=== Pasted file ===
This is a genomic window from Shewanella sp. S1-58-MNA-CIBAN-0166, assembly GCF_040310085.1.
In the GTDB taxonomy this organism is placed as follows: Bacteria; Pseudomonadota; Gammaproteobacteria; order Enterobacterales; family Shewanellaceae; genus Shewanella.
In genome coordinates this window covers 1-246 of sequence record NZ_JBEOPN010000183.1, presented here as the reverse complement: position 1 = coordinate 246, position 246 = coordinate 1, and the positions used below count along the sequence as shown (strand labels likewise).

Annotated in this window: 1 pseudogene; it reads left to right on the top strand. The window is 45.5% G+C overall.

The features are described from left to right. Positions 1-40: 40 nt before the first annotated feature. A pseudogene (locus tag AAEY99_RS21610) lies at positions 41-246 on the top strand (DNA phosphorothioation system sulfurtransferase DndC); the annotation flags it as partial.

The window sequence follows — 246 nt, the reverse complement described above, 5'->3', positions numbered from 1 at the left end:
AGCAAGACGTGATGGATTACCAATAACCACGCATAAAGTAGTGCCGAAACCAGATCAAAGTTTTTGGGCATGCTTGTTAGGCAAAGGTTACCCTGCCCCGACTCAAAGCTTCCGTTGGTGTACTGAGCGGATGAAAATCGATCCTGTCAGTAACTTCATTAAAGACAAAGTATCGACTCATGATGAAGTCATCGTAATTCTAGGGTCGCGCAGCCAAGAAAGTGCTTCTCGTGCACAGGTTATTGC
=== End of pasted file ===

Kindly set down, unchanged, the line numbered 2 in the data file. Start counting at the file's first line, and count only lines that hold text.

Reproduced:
In the GTDB taxonomy this organism is placed as follows: Bacteria; Pseudomonadota; Gammaproteobacteria; order Enterobacterales; family Shewanellaceae; genus Shewanella.